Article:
Owning property should not be seen as evil.
Dictates how properties are to be sold and to whom.
How you can speak out against harmful policy.
City Council, the Rent Stabilization Board, and the Housing Advisory Commission work daily to chip away at property owner rights. Rather than create solutions that help Berkeley's housing challenges, they force the middle class to pay higher taxes through parcel assessments and increase business taxes. The money generated is used to support the homeless and to keep tenants housed - all at a cost to the taxpayer.
These policies are putting small rental housing providers out of business. It paves the way for large nonprofit housing organizations and Land Trusts to buy properties in the hopes that they can suppress growing property values. This has only grown worse with the pandemic!
Can you imagine a Berkeley where 50% of housing is socially owned and Berkeley taxpayers fund it all? Many of Berkeley's Progressive leaders are working to take 50% of private housing "off the speculative market." Their goal is to strip you of your hard-earned right to own property and capture value in a highly sought-after market. They'd rather nonprofits, land trusts and tenants own YOUR housing through a first right of offer when you go to sell. Your housing ownership and creation of generational wealth is a threat and you must be stopped at all costs!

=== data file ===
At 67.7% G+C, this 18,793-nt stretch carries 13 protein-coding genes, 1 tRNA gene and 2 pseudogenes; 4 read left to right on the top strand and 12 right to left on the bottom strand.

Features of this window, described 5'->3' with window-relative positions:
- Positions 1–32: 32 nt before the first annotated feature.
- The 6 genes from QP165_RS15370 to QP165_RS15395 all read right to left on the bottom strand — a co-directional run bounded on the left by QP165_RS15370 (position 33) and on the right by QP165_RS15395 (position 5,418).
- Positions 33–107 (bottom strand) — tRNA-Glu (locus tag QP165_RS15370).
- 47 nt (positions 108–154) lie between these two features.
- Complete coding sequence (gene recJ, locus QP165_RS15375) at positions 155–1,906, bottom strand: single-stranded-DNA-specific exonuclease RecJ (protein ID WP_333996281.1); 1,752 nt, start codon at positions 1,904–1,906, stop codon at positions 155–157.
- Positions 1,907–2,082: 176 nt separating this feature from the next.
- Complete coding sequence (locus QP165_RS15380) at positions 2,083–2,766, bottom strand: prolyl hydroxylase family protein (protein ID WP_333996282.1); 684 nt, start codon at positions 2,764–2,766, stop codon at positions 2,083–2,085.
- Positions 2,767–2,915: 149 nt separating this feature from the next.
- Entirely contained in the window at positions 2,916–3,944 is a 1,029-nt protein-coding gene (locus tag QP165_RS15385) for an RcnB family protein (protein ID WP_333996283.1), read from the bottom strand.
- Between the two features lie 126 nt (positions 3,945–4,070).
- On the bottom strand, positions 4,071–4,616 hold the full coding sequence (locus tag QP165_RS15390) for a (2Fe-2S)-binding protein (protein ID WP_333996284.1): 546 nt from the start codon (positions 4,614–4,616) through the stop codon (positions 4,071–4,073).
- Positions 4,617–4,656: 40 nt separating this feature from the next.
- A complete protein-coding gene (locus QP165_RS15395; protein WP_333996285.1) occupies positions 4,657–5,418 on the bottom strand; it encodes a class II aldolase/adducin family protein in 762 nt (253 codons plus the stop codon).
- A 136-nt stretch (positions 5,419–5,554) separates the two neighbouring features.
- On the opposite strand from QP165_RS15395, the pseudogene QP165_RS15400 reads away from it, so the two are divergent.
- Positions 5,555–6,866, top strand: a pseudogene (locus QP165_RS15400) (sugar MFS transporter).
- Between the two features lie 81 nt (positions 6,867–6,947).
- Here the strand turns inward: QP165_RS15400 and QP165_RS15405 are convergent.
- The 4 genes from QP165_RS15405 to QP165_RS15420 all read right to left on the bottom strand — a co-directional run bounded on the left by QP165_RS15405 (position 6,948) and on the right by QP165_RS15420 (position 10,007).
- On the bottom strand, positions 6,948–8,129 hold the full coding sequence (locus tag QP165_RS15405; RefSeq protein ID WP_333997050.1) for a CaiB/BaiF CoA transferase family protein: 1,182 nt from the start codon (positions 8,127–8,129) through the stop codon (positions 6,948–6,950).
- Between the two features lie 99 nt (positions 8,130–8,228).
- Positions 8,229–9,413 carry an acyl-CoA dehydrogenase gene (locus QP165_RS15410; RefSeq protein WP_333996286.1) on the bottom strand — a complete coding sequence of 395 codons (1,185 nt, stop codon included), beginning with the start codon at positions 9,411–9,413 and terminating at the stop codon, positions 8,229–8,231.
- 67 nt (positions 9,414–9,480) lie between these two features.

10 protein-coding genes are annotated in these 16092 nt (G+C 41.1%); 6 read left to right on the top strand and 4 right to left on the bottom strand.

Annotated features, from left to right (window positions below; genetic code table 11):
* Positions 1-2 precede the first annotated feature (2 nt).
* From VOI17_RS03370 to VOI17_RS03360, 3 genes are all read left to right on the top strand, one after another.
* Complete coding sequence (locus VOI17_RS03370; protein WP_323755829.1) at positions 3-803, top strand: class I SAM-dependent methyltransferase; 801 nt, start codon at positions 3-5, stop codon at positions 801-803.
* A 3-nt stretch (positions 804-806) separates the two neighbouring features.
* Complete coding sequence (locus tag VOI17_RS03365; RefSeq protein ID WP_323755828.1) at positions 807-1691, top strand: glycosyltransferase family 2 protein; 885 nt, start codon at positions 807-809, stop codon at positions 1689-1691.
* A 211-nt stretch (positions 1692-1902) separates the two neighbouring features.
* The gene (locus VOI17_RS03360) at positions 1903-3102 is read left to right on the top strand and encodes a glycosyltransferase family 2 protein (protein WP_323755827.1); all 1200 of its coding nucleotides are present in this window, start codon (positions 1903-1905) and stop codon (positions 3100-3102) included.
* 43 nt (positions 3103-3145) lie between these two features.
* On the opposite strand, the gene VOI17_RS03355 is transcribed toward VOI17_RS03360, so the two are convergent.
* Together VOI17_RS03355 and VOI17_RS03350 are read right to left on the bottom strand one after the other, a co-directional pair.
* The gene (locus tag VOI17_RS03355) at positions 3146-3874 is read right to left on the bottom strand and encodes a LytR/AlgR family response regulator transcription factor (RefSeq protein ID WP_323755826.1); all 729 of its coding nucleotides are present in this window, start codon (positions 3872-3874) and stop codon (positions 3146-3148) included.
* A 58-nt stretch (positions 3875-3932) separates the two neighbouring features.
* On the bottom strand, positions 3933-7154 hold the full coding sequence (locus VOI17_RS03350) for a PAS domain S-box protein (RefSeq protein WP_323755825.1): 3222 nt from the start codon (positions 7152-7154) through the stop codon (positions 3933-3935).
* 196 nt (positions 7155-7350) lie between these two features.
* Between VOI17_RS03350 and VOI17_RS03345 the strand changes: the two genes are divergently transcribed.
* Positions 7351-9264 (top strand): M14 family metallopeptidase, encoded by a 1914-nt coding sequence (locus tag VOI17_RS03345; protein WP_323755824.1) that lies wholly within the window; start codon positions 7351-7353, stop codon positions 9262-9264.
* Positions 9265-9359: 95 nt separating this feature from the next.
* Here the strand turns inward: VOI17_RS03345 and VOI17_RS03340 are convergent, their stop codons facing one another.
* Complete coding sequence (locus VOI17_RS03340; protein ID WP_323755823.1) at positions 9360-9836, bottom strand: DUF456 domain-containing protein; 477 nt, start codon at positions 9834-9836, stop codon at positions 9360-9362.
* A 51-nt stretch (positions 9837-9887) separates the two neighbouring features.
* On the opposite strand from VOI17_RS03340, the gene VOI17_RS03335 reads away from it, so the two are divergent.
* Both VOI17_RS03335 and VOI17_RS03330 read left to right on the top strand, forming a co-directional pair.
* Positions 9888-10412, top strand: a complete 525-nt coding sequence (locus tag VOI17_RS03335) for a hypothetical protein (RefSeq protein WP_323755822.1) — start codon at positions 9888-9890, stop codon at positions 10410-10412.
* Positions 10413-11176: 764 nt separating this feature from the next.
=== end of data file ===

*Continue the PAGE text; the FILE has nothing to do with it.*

Is this really the way to house those in need?
Join us in protecting what many owners have worked hard to achieve. Being a property owner does not mean you're automatically wealthy, evil or greedy. Many of us are providers of an essential service -- housing!
The war we are waging isn't just about rental property owner rights. This is about housing ownership rights. If you've ever wanted flexibility in how you use your property, the City of Berkeley would rather you not. Whether you want to rent it for one day - or for many years to come - you WILL be Berkeley rules and regulations.
Even if you aren't renting it, they'd like to squeeze you of every penny possible. There is an automatic assumption that if you own property in Berkeley, then you must be wealthy. And for every city ill -- there's an equally ill-thought-out proposal to squeeze you of your hard earned dollars.